Does this mean that at least some of the eight replaced U.S. Attorneys made the list because they failed to get along in a sufficiently deferential fashion with such Main Justice appointees? I'd certainly bet the oldest of my two cars on it, perhaps even the newer one, based upon what I've seen over the years and what I've read in e-mail form more recently. And it surely follows from everything else I've observed that in such a situation, even with the presumed cover of "consensus" decision-making, such appointed aides would scramble mightily, in the most derisive of terms (captured only partially on the disclosed e-mails), to castigate the U.S. Attorney victims of their management inexperience, lest they themselves be held to blame.

And that then, with little sense (of irony or otherwise), they would proceed to publicly tarnish the reputations of several U.S. Attorneys while in the next breath redacting records based on an asserted need to "protect their (i.e., the U.S. Attorneys') privacy." Even putting such callousness and privacy violations aside, and moving swiftly past the image that they "eat their young," it is painfully clear that these political aides got carried away again and again.

This is the type of thing that a second term at its very worst can bring -- though I remember well that even the second Reagan administration, for all its flaws, was never quite as bad. And it cannot help but reflect disastrously on the person sitting at the top of that heap -- who either knew of this and at a minimum tacitly condoned it or else turned a fatally blind eye to it through overdelegation to underlings because he just didn't care (and take care) nearly as much as an attorney general should. Either way, it's hard to see how anyone could ever place trust in such a situation again...

But that strong tradition of independence over the previous 30 years was shattered in 2005 with the arrival of the White House counsel as a second-term AG. All sworn assurances to the contrary notwithstanding, it was as if the White House and Justice Department now were artificially tied at the hip -- through their public affairs, legislative affairs and legal policy offices, for example, as well as where you ordinarily would expect such a connection (i.e., Justice's Office of Legal Counsel). I attended many meetings in which this total lack of distance became quite clear, as if the current crop of political appointees in those offices weren't even aware of the important administration-of-justice principles that they were trampling.

This matters greatly to Justice Department employees of my generation. They are now the senior career cadre there, with the high-grade institutional knowledge that carries the department from one administration to the next, and when they see a new attorney general come from the White House Counsel's Office with a wave of young "Bushies" in tow and find their worst expectations quickly met, they just as quickly lose respect for nearly all of the department's political leadership, not to mention that leadership's "policy concerns." That respect is a vital thing, as fragile as it is essential, and now it's gone...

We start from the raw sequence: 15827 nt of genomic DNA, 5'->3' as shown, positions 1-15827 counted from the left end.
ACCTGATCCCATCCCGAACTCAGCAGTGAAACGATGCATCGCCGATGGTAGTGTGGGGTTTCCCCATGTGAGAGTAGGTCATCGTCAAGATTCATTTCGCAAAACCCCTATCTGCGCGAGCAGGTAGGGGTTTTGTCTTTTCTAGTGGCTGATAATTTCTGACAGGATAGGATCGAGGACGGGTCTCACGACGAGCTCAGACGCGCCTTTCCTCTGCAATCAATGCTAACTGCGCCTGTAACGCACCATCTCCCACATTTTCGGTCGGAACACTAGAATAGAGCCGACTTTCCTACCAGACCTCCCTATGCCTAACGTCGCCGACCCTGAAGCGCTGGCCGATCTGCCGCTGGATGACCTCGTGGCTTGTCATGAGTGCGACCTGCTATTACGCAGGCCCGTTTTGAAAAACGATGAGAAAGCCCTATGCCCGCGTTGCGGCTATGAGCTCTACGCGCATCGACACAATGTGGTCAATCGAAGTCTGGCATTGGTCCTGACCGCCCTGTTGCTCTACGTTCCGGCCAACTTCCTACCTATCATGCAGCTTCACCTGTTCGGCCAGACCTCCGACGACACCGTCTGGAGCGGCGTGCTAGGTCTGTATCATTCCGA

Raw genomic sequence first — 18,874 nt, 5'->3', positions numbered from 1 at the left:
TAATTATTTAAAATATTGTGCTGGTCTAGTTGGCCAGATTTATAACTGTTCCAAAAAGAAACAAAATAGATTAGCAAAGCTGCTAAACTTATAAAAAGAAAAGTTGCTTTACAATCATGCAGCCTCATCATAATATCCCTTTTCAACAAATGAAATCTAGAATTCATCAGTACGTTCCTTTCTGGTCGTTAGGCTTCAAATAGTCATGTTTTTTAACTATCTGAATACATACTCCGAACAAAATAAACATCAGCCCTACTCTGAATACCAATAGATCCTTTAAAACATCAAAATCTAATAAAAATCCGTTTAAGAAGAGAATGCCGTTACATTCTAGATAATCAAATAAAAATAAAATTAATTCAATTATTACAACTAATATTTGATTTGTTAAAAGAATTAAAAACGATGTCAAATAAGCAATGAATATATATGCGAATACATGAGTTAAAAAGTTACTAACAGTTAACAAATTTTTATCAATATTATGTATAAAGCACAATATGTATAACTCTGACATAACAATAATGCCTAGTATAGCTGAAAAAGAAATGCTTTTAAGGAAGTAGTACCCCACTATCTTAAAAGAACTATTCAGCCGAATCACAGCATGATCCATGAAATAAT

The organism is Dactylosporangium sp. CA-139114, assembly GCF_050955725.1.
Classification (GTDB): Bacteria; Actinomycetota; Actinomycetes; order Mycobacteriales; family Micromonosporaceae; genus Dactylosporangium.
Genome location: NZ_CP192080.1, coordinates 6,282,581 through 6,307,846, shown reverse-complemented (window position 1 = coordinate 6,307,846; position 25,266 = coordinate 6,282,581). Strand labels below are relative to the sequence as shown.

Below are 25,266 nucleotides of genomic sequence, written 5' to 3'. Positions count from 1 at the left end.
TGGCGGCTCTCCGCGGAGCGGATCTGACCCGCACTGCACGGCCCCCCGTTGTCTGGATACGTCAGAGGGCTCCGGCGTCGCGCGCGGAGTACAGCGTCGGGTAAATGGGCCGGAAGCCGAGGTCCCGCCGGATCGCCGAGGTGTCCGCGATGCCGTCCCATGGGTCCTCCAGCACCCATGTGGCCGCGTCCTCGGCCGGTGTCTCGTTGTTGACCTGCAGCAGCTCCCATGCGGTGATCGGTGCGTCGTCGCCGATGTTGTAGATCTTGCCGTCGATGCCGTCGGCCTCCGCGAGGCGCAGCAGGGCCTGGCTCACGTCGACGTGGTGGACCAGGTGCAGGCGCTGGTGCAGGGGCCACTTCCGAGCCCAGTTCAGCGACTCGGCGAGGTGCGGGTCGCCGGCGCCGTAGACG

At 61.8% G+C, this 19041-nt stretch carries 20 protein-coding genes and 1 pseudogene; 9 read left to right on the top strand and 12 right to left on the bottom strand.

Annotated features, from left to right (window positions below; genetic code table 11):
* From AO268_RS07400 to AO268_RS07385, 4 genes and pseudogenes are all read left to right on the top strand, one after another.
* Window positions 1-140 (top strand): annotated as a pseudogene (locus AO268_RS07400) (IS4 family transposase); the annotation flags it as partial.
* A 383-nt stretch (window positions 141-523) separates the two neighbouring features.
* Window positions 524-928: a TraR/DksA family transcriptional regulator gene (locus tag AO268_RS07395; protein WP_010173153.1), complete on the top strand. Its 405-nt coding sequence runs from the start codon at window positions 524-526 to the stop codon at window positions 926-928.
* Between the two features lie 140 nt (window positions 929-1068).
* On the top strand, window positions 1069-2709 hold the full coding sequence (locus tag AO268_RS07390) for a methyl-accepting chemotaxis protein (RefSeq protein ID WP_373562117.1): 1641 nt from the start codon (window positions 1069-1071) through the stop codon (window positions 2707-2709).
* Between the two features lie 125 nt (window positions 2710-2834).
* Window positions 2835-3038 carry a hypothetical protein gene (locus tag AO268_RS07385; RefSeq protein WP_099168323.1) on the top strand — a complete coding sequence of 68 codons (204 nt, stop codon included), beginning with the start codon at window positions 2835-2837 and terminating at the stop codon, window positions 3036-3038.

Second, candor compels me to acknowledge that there in fact was a situation in which, rather than being asked to do something for purposes of a political agenda, I surely was asked to refrain from doing something quite ordinary for a reason that I later learned (and earlier had surmised) was indeed very much a "political" type of agenda. That situation does stand apart in my government experience, but I will refrain from saying anything more about it here, other than that it did occur during the early months of 2005.


Scott said...

I was up at Third Place Books to hear Michelle Goldberg speak and read from her book Kingdom Coming: The Rise of Christian Nationalism. I hope to have a chance to read the book, her talk inspired me to get over my rage regarding my project.

Back to the point.

She was talking of how bible studies and prayer groups have become defacto mandatory part of the necessary work routine in many workplaces. Meaning while it may not be that common, when people feel pressured to participate to maintain their career there is nothing which can be done when the mandatory participation is not driven by management.

In response to a question or observation from the audience she told of someone coming up to her after another such appearance. This person told her how their work culture, where they had to go to the workplace bible and prayer meetings so they wouldn't be utterly isolated and actively hampered in their work by their peers. When asked where they worked... You got it, the Justice Department.

B.D. said...

I'm very uneasy with religious displays in the work place. It doesn't bother me if someone is wearing a cross or has some sort of portrait hanging on their wall. But it's a whole other issue for me when someone openly engages another person regarding religion. It's a very common thing in some companies and particularly some areas of the country, but I've never liked it.

My family was not particularly religious. I'm an atheist. Still, that's not what makes me uncomfortable. Rather, the root of my discomfort lies in the manner in which I was raised.

My parents grew from a midwestern, Protestant upbringing. They have a healthy skepticism of authority and government. Among the principles that I was raised with was that your religion was your private business and it was not to be brought into the work place. The idea was not just to not proselytize your co-workers, but it was also a way to protect yourself from discrimination by those who would proselytize.

By the same token, who you vote for during elections is your business. It's why we have curtains in the booth. It's no one else's concern. Until 2000, I was never certain who my father had voted for in any race. He just never discussed it. My mother was a tad more open, but that transparency didn't come until the 1990s. Again, it was to protect the individual from the wrath of others. It was also just seen as being almost uncivil to be bringing such private issues into such a public, and secular, space.

After the killings on September 11, 2001, an executive with the company that employed me sent out an email to the U.S. employees. The executive was based in Ireland. His email told us to take the day off, go home, hug the family and gather them for prayer. This religious message did not sit well with me.

I've talked with co-workers and managers about religion. As I noted, I don't have a problem with that. But don't insist that I go home and pray. It's not something I do nor do I care to do it. I shrugged off the executives words rather than send a reply. It just wasn't the battle I cared enough to take on, but to my mind it wasn't an appropriate response on his part no matter what his good intentions were.

To read that such issues are happening at Justice is sad, but not surprising. This administration has shown time and again that it doesn't care on wit about issues of privacy in any space. Why would it care about invading the privacy of individuals at work even if that space is supposed to represent our most secular institution - government?

By the by, I was at Third Place Books just yesterday, browsing around. Got a cookbook while I was there.